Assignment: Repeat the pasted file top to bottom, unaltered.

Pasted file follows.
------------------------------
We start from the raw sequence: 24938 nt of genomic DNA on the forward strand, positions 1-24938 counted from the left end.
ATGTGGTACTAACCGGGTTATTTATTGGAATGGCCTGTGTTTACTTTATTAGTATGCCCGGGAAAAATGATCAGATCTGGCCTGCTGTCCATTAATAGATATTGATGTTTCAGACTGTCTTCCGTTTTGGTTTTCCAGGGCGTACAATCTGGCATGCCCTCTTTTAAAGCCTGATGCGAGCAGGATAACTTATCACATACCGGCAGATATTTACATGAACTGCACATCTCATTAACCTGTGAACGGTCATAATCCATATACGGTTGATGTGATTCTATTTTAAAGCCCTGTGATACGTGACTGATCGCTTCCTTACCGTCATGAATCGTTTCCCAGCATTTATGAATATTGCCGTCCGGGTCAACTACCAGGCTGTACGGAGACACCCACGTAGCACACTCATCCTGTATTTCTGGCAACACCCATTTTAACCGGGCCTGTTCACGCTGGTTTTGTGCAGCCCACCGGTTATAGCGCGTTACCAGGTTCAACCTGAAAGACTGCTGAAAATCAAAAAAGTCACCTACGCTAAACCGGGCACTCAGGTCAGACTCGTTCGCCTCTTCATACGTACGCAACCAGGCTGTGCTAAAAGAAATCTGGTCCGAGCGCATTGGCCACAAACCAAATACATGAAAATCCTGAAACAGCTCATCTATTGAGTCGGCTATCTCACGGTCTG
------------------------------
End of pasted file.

We start from the raw sequence: 24938 nt of genomic DNA on the forward strand, positions 1-24938 counted from the left end.
ATGTGGTACTAACCGGGTTATTTATTGGAATGGCCTGTGTTTACTTTATTAGTATGCCCGGGAAAAATGATCAGATCTGGCCTGCTGTCCATTAATAGATATTGATGTTTCAGACTGTCTTCCGTTTTGGTTTTCCAGGGCGTACAATCTGGCATGCCCTCTTTTAAAGCCTGATGCGAGCAGGATAACTTATCACATACCGGCAGATATTTACATGAACTGCACATCTCATTAACCTGTGAACGGTCATAATCCATATACGGTTGATGTGATTCTATTTTAAAGCCCTGTGATACGTGACTGATCGCTTCCTTACCGTCATGAATCGTTTCCCAGCATTTATGAATATTGCCGTCCGGGTCAACTACCAGGCTGTACGGAGACACCCACGTAGCACACTCATCCTGTATTTCTGGCAACACCCATTTTAACCGGGCCTGTTCACGCTGGTTTTGTGCAGCCCACCGGTTATAGCGCGTTACCAGGTTCAACCTGAAAGACTGCTGAAAATCAAAAAAGTCACCTACGCTAAACCGGGCACTCAGGTCAGACTCGTTCGCCTCTTCATACGTACGCAACCAGGCTGTGCTAAAAGAAATCTGGTCCGAGCGCATTGGCCACAAACCAAATACATGAAAATCCTGAAACAGCTCATCTATTGAGTCGGCTATCTCACGGTCTG